A comprehensive theory, herein named the Differential Interfacial Tension Hypothesis (DITH), for the self-rearrangement of embryonic cells and tissues is presented. These rearrangements include sorting, mixing and formation of checkerboard patterns in heterotypic aggregates of embryonic cells, and total or partial engulfment, separation and dissociation of tissues. This broadly-based theory accounts for the action of all currently known cytoskeletal components and cell adhesion mechanisms. The theory is used to derive conditions for the cell and tissue rearrangements named above. Finite element-based computer simulations involving two or more cell types confirm these conditions.
The Differential Interfacial Tension Hypothesis (DITH): A Comprehensive Theory for the Self-Rearrangement of Embryonic Cells and Tissues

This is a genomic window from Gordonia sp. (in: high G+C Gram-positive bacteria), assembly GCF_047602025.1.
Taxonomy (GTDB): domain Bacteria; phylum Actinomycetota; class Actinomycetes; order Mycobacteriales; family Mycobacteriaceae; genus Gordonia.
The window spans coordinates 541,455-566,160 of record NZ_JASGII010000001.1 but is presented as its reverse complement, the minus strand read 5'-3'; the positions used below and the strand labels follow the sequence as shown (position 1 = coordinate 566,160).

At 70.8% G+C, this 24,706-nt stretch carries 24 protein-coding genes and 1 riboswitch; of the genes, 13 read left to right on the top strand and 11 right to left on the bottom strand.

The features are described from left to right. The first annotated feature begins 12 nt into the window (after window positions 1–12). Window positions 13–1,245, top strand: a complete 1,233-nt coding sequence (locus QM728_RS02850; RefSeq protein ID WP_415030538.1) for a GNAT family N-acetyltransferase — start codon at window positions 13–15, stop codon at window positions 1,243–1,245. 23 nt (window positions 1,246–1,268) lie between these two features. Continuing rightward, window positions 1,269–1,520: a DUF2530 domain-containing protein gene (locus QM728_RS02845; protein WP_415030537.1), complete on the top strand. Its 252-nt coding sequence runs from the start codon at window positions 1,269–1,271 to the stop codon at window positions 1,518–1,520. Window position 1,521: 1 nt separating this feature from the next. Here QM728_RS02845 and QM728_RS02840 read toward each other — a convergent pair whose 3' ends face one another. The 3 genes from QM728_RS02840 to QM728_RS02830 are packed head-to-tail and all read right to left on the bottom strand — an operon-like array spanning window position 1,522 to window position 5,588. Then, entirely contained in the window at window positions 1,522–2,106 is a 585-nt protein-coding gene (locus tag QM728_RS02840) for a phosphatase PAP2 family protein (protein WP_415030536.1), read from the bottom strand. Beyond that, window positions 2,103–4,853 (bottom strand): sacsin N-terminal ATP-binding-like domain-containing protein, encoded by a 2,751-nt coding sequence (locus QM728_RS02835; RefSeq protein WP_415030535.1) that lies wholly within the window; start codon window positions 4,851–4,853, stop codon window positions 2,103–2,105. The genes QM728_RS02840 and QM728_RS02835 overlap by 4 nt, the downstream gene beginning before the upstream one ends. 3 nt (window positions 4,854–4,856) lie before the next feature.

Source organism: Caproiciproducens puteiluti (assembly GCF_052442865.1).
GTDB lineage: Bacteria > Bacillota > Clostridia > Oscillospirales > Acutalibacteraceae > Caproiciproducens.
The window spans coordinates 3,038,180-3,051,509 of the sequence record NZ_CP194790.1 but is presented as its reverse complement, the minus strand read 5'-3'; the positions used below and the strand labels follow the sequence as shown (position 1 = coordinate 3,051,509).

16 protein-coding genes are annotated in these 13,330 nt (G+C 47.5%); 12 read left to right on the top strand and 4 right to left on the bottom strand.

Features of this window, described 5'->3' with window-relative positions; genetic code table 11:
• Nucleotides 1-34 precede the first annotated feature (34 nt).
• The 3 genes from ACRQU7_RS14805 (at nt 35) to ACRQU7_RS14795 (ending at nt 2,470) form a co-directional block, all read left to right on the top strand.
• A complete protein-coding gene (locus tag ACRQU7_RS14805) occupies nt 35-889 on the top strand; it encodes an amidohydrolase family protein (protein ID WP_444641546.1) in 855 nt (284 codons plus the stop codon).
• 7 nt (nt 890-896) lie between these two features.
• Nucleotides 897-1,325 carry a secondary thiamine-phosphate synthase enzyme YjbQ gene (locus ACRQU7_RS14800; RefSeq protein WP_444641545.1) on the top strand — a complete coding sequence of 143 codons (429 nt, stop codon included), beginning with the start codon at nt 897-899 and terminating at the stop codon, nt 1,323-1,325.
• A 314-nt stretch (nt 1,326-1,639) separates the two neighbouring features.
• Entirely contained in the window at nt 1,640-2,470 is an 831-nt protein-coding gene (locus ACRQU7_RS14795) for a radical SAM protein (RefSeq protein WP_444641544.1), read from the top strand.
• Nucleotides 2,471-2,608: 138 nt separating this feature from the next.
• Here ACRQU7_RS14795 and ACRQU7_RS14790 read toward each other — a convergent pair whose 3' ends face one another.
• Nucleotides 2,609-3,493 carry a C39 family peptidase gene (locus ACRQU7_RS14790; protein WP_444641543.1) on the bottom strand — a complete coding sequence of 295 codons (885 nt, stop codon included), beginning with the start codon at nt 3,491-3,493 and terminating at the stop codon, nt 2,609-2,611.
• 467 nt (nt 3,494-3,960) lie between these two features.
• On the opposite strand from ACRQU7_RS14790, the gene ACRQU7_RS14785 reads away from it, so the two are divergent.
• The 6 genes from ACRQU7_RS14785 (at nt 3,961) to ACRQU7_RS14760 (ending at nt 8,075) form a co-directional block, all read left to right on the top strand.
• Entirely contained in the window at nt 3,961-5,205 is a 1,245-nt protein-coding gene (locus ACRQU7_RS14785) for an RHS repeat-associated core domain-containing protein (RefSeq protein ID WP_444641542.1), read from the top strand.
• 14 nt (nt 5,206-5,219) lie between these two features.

Contributed by the Bioengineering Division for publication in the JOURNAL OF BIOMECHANICAL ENGINEERING. Manuscript received by the Bioengineering Division June 7, 2001; revision received December 5, 2001. Associate Editor: C. Dong.
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Brodland, G. W. (March 29, 2002). "The Differential Interfacial Tension Hypothesis (DITH): A Comprehensive Theory for the Self-Rearrangement of Embryonic Cells and Tissues ." ASME. J Biomech Eng. April 2002; 124(2): 188–197. https://doi.org/10.1115/1.1449491
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